(August 2016) Monthly WIP screenshot thread

Oh yeah, modern optimization techniques definitely improve performance because you’re going to run into fewer occasions where both sides are processed, but there will still be occasions where both sides are processed. It’s not as simple as saying an if statement in a shader is going to degrade performance, it depends on the shader. If different paths are being taken for every other pixel then it’s probably safe to assume that the if statement is unnecessary, but if you have large swaths of pixels taking one path and large swaths taking another path then the if statement should save you some time. In the latter both paths are likely to be processed only for blocks of pixels that border the cut off point where the path changes.

Of course this depends on the GPU because they don’t all use the same optimization techniques. I’m not sure to what degree mobile GPUs use optimization either, they tend to be a little behind the curve in other areas.

I think the size of the pixel block processed depends on the number of cores in the GPU. So let’s say you have a shader where the path in an if statement changes every 8 pixels vertically and horizontally. On an 8 core GPU this will be optimized so there’s no penalty and a 4 core GPU will also optimize this out, but a 6 core GPU will not.

Then, of course, regardless of the number of cores the optimization is going to change depending on how the shader is rendered on the screen. If it’s far away in a non-parallel view-mode then the path might change every 3 pixels or every 2 pixels. So it’s going to render faster and slower depending on where and how it’s displayed on the screen.


For anyone wanting deeper background reading… here is one of the ‘bibles’ on the subject: http://http.developer.nvidia.com/GPUGems2/gpugems2_chapter34.html

Unrelated, but still an interesting thing, I discovered in Mythruna that turning on vertex lighting actually made performance worse (all other things being equal, ie: no normal maps, etc.) The only logical theory I came up with was the moving the lighting calculation into the vert shader ends up incurring extra cost because a) vertexes are always calculated where as fragments may not be because of depth, b) I have a lot of vertexes. That’s the thing, back face, front face, occluded, on-screen, jjust off-screen, etc… the vertexes will always be calculated. Fragments are only calculated if they are written to the screen and the GPU does its best to avoid that.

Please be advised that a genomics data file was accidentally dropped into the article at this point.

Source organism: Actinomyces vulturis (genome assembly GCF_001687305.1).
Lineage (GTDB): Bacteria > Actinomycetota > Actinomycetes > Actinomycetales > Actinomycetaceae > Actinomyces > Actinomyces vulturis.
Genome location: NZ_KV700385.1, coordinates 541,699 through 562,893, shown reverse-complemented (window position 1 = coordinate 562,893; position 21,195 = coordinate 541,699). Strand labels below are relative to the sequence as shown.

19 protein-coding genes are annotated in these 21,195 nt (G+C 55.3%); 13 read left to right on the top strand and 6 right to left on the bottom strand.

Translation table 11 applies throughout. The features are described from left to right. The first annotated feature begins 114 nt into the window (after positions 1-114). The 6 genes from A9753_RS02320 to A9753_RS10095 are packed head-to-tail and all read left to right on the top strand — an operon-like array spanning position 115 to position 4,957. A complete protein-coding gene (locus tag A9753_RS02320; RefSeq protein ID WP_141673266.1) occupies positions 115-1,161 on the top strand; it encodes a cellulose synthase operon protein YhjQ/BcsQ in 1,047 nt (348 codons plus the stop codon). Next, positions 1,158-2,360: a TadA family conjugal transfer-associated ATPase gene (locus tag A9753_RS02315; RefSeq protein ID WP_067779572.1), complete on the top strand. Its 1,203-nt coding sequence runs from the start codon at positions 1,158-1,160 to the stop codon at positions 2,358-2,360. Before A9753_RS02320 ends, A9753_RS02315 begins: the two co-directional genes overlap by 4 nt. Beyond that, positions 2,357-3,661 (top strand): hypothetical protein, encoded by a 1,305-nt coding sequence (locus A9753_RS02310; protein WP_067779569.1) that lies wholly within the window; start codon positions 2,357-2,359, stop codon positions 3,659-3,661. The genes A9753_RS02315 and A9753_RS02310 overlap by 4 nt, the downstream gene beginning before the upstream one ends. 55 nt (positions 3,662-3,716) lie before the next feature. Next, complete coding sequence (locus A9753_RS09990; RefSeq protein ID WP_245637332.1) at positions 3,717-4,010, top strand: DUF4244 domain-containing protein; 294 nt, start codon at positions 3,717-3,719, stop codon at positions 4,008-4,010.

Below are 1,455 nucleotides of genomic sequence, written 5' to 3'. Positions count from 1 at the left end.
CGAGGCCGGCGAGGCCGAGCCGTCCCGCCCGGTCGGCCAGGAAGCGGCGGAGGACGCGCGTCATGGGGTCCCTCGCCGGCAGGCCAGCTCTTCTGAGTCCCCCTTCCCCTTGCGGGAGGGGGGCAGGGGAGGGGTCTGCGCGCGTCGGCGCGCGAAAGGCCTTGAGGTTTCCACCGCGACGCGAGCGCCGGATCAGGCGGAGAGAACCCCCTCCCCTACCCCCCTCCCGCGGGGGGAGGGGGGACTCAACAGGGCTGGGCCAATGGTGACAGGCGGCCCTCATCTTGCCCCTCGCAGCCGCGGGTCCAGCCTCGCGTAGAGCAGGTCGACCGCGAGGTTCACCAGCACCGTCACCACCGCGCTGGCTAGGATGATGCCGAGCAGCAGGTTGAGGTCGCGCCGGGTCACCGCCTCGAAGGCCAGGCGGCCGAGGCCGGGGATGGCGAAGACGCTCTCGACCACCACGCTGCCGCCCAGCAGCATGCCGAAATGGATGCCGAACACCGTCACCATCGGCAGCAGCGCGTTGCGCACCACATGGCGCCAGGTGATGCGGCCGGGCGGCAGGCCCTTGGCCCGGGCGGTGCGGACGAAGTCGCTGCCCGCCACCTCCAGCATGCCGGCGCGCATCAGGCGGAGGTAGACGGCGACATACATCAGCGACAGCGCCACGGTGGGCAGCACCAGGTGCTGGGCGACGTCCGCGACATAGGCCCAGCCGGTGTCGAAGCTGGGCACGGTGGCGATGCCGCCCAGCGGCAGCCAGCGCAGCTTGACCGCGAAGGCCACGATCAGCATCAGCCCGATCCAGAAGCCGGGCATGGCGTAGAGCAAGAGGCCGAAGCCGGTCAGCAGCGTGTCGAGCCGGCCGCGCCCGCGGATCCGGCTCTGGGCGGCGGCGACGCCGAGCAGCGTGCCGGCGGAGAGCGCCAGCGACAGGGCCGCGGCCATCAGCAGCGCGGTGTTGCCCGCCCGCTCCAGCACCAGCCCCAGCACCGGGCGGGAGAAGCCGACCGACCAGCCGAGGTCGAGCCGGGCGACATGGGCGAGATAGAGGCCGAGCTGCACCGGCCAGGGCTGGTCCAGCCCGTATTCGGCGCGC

So, moral of the story, always put those optimizations in #ifdefs. Heheh. Especially since for some random user, maybe that optimization isn’t.


Here’s hoping MIMD makes its way to the fragment shader someday. Then I’m gonna blow my o-ring with if statements :laughing:

forgive me for my insolence, so do you something like per pixel lighting?

Yep. I mean, the baked in lighting parameters are per vertex but they’re baked in. The sun lighting and the ambient lighting are done per pixel. (Ambient lighting because I change it just slightly based on view direction because it looks better… ambient lighting is treated as a head mounted lamp.)

Goin’ through some old stuff and found an explosion I made using only jME-CircleShader:


Hey can I remove the black background from that gif and use it in a particle emitter? Nice, prerendered, graphics. :wink:

I can put the finished atlas here if you want.

I am currently designing my island scene.

I probably will show more in the next month :slight_smile:


Is it just me, or is that this month has been very strong in terms of projects being shown?


I am working on cascaded shadow maps and finally got some shadows, after a few hard hours work. Now I’m looking forward to smooth them, but I will have to spend some time reading on how to do this.


I think you are right! It is very cool to see those different projects shown here, awesome! :heart_eyes:

Thanks to someone else earlier on earlier in this thread with the “screen glitch”, as you gave me the idea to add blurriness to my game on impacts:

I basically just modified the FXAA filter and so when it’s not blurring the scene it’s just being used for conventional FXAA… Or that’s the idea anyway.

Also I added shields to my cars, turning my game more from “realistic car PVP simulator” into “random game where any shit is possible”.



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It was and still is. We have 12 more days for progress reports :wink:

Here ya go:

From top left to bottom right.


Which reminds me to stop procrastinating and get something to show myself…

Hey I was just asking for permission :smile:

A 2048x2048 square one should work better, right? And I removed some of the late frames as they’re mostly black and so it fits into a 7x7 grid.

Edit: Nevermind, this packer I used seems to have put it all together in a funny order…


I know the feeling. I keep dithering around with tiling my textures and fixing pointless stuff when really I should just get to adding gameplay.

Your phrase just reminded me the video about procrastination monkey.

Yeah, originally I recorded it with RecordMyDesktop, cropped it with Blender and output it to individual PNG frames then saved it as a gif with GIMP. I still had the PNG frames so I loaded them back into GIMP and ran a sprite sheet script I have which just organizes the layers into rows and columns.

I’m pretty sure Fedora has a default screen cast utility that saves short clips as gifs, but I don’t remember the commands for it.